Posts tagged: oral history

Chester Pierce Honored in Campus Fitness Challenge

By , March 3, 2017
Image courtesy of ESPN's blog, The Undefeated.

Image courtesy of ESPN’s blog, The Undefeated.

Each year EcoOpportunity, Harvard’s Longwood Campus (HLC) Green Team, hosts “Take the Stairs”–a team-based campaign to encourage and support movement throughout the Harvard community. Hundreds of members of the Harvard community register to increase the quality and quantity of their daily movement, and to track this data with the ultimate goal of “climbing” the highest peaks around the world. This year, EcoOpportunity made a unique decision to map its challenge to a peak renowned not for its height, but rather for its connection to the Harvard community: Pierce Peak, named in honor of Dr. Chester Pierce.

Dr. Chester M. Pierce (1927-2016), Harvard College Class of 1948, Harvard Medical School Class of 1952, was emeritus professor of psychiatry at Harvard Medical School and emeritus professor of education at the Harvard School of Education. He was the first African American full professor at Massachusetts General Hospital, and practiced in the Department of Psychiatry for over 25 years. Dr. Pierce was also the Past President of the American Board of Psychiatry and Neurology and the American Orthopsychiatric Association, and was the founding president of the Black Psychiatrists of America. In 1970, Dr. Pierce was the first to use the term “microaggression” to describe insults and dismissals he regularly witnessed non-black Americans inflict on African Americans. He served on 22 editorial boards, and published over 180 books, articles, and reviews.

Dr. Pierce dedicated much of his time to working with organizations that helped to promote human rights, conservation, and youth education. For example, he acted as a consultant for the Children’s Television Network, the Surgeon General of the U.S. Air Force, the US Arctic Research Commission, the Peace Corps, and the National Aeronautics and Space Administration (NASA).

Pierce Peak, (5,872.7 ft, or 1,790 m) is located in Antarctica two miles south of Sullivan Peaks at the northeastern edge of Mackin Table in the Patuxent Range, Pensacola Mountains (coordinates: 84°0’52”S 63°0’09″W). In 1968, the peak was named in honor of Dr. Pierce who, with Jay T. Shurley, studied the psychophysiology of men while asleep and awake–both before, during, and after two sojourns at the South Pole Station, during the winters of 1963 and 1966. The mountains surrounding Pierce Peak were also named in honor of Dr. Pierce’s team-members and co-authors, including Shurley Ridge, Brooks Nunatak, and Natani Nunatak.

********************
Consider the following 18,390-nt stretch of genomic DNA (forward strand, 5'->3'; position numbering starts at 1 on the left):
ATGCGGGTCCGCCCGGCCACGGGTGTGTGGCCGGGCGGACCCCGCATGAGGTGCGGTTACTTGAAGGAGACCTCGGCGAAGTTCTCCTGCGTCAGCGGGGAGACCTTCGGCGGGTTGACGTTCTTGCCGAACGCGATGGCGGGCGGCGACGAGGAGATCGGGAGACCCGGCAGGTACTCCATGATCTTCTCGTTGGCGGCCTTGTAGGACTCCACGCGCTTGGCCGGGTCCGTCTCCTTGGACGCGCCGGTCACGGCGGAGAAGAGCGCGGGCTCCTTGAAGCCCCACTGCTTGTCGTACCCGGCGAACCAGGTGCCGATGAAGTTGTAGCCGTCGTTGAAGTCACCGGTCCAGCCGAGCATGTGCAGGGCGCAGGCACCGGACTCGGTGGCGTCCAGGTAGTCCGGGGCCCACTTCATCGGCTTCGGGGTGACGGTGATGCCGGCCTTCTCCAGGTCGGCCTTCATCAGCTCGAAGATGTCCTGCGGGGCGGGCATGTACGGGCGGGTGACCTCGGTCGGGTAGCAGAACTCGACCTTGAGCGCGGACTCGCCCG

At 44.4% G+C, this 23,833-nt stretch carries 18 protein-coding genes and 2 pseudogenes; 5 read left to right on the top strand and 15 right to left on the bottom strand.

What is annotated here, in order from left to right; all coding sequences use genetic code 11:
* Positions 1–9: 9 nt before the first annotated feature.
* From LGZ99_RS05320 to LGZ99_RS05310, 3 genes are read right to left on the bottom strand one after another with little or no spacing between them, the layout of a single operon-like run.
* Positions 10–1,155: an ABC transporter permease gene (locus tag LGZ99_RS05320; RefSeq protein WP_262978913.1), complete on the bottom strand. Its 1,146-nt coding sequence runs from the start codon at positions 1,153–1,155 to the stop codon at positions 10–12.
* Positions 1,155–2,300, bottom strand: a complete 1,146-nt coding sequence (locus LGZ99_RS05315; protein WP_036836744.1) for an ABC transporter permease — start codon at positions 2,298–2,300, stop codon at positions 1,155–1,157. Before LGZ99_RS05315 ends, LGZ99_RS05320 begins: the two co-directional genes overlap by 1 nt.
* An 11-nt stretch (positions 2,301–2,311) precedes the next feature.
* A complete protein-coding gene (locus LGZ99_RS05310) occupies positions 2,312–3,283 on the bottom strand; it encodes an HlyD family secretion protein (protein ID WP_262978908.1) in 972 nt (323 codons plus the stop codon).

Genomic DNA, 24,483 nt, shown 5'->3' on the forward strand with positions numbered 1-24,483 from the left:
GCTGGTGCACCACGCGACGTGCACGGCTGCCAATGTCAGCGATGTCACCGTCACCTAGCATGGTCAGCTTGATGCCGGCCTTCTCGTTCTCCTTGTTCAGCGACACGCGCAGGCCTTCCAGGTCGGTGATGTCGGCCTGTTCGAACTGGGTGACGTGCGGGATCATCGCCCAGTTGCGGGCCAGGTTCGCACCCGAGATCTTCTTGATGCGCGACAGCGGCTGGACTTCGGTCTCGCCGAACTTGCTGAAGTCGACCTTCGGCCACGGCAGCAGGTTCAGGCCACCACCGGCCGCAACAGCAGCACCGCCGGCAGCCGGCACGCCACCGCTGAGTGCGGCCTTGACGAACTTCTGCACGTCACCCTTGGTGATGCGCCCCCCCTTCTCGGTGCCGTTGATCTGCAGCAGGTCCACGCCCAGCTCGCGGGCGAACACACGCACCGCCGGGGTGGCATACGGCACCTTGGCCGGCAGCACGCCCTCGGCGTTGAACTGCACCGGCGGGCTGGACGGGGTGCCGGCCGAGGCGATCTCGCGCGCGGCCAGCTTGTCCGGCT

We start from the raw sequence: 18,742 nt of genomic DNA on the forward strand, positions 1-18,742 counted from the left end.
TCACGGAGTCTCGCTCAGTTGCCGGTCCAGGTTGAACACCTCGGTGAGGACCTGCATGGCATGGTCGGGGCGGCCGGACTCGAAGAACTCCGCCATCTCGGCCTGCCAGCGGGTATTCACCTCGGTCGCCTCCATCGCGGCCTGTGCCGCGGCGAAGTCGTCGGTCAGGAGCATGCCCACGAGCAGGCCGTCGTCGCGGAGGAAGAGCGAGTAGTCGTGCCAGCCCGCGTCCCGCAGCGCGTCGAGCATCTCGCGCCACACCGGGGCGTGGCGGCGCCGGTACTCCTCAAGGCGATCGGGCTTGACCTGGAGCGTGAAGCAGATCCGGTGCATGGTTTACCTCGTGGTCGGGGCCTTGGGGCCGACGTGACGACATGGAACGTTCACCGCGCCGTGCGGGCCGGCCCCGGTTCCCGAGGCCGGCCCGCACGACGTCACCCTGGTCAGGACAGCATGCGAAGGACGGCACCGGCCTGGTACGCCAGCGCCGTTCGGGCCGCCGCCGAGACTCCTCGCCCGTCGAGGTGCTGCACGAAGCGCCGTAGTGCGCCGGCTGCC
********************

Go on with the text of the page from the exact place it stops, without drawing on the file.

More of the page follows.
Joan Ilacqua, Archivist for Women in Medicine at the Center for the History of Medicine, conducted an oral history with Dr. Pierce in 2015 as part of Equal Access: Oral Histories of Diversity and Inclusion at Harvard Medical School. Topics discussed included attending Harvard College and Harvard Medical School, specializing in psychiatry, Navy service, researching in Antarctica, and being the first President of the Black Psychiatrists of America. To listen, or to read a transcript of the interview, visit OnView.

Registration for Take the Stairs runs from March 1st through 15th, and is open to any Harvard affiliate with a HarvardKey. Visit the website to learn more.

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Introducing the Strong Medicine Project Coordinator

By , March 5, 2014

We are happy to welcome Joan Ilacqua as Project Coordinator for the Center’s efforts to capture, preserve, and share the stories and reflections of the medical community’s experiences of the 2013 Boston Marathon Bombing and its aftermath.

Joan Ilacqua, 2014

Joan Ilacqua, 2014

Q. Why did you join the Center’s Strong Medicine initiative?

A. I became involved with Strong Medicine not only to make Boston Stronger, but also to make Boston Better. As a public historian, my job is usually to navigate the relationship between historical institutions and the public who come to view a museum collection or take a tour. Strong Medicine employs another facet of public history, that is, to collect and create history with the public’s help. Northeastern University’s Our Marathon, our partner project, is undergoing a similar project collecting memories, photographs, and other media from all over Greater Boston and the world. By contrast, Strong Medicine looks to a more narrow community: Boston’s medical community. Boston has some of the most prestigious hospitals, medical schools and libraries, and other medical institutions, in the world. Strong Medicine looks to save the stories of the people of this community who came together to heal Marathon survivors and Boston. Learning what these people did, why they did it, what they learned, and how they’ve changed and transformed since then, provides a way for Boston to heal itself by looking to the strength of the medical community. Collecting submissions for Strong Medicine is my own contribution to making Boston Better and I am proud to be a part of it.

Q. What will you be doing as Project Coordinator?

A. My first role is to be the public face of Strong Medicine. We have an open call for submissions and I’m here to rally people to submit and answer questions. I’ve been contacting groups asking to submit their materials to us, and I’m scheduling collection events with local institutions. If you’re interested in working with us, please contact me!

I’ve also been helping at Our Marathon’s collection events, and finding new submissions for Strong Medicine through Our Marathon. Through our partnership, we share our submissions across both digital archives to provide the largest public access possible.